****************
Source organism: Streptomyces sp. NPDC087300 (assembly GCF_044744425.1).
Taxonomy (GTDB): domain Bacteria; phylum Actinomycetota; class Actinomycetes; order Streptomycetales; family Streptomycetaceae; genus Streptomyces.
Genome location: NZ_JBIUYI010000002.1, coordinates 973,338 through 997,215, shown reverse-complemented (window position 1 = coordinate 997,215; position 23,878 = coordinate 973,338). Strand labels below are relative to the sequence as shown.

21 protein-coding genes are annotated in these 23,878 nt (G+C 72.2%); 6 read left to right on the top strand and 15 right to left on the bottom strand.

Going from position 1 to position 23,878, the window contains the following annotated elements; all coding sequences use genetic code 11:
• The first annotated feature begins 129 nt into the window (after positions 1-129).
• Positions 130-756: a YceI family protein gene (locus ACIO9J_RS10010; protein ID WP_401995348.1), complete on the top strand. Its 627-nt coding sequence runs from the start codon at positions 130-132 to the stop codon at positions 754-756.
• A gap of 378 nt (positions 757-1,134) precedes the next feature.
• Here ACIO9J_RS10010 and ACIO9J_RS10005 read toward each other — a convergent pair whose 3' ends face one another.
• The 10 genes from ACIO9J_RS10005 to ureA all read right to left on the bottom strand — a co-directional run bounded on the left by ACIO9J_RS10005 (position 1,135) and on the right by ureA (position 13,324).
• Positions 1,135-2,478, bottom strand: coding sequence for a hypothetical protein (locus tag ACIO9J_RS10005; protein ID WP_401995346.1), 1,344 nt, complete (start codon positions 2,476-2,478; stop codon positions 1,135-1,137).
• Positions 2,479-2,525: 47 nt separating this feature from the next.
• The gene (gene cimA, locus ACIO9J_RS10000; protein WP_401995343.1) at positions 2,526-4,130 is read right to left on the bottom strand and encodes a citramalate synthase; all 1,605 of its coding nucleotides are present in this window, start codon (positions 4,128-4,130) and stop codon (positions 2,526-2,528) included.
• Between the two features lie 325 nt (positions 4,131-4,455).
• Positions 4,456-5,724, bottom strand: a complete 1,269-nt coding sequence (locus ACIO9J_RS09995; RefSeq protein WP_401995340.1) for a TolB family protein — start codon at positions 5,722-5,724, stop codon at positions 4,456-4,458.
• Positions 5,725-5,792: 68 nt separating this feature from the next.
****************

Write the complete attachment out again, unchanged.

Source organism: Streptomyces sp. NPDC087300 (assembly GCF_044744425.1).
Taxonomy (GTDB): domain Bacteria; phylum Actinomycetota; class Actinomycetes; order Streptomycetales; family Streptomycetaceae; genus Streptomyces.
Genome location: NZ_JBIUYI010000002.1, coordinates 973,338 through 997,215, shown reverse-complemented (window position 1 = coordinate 997,215; position 23,878 = coordinate 973,338). Strand labels below are relative to the sequence as shown.

21 protein-coding genes are annotated in these 23,878 nt (G+C 72.2%); 6 read left to right on the top strand and 15 right to left on the bottom strand.

Going from position 1 to position 23,878, the window contains the following annotated elements; all coding sequences use genetic code 11:
• The first annotated feature begins 129 nt into the window (after positions 1-129).
• Positions 130-756: a YceI family protein gene (locus ACIO9J_RS10010; protein ID WP_401995348.1), complete on the top strand. Its 627-nt coding sequence runs from the start codon at positions 130-132 to the stop codon at positions 754-756.
• A gap of 378 nt (positions 757-1,134) precedes the next feature.
• Here ACIO9J_RS10010 and ACIO9J_RS10005 read toward each other — a convergent pair whose 3' ends face one another.
• The 10 genes from ACIO9J_RS10005 to ureA all read right to left on the bottom strand — a co-directional run bounded on the left by ACIO9J_RS10005 (position 1,135) and on the right by ureA (position 13,324).
• Positions 1,135-2,478, bottom strand: coding sequence for a hypothetical protein (locus tag ACIO9J_RS10005; protein ID WP_401995346.1), 1,344 nt, complete (start codon positions 2,476-2,478; stop codon positions 1,135-1,137).
• Positions 2,479-2,525: 47 nt separating this feature from the next.
• The gene (gene cimA, locus ACIO9J_RS10000; protein WP_401995343.1) at positions 2,526-4,130 is read right to left on the bottom strand and encodes a citramalate synthase; all 1,605 of its coding nucleotides are present in this window, start codon (positions 4,128-4,130) and stop codon (positions 2,526-2,528) included.
• Between the two features lie 325 nt (positions 4,131-4,455).
• Positions 4,456-5,724, bottom strand: a complete 1,269-nt coding sequence (locus ACIO9J_RS09995; RefSeq protein WP_401995340.1) for a TolB family protein — start codon at positions 5,722-5,724, stop codon at positions 4,456-4,458.
• Positions 5,725-5,792: 68 nt separating this feature from the next.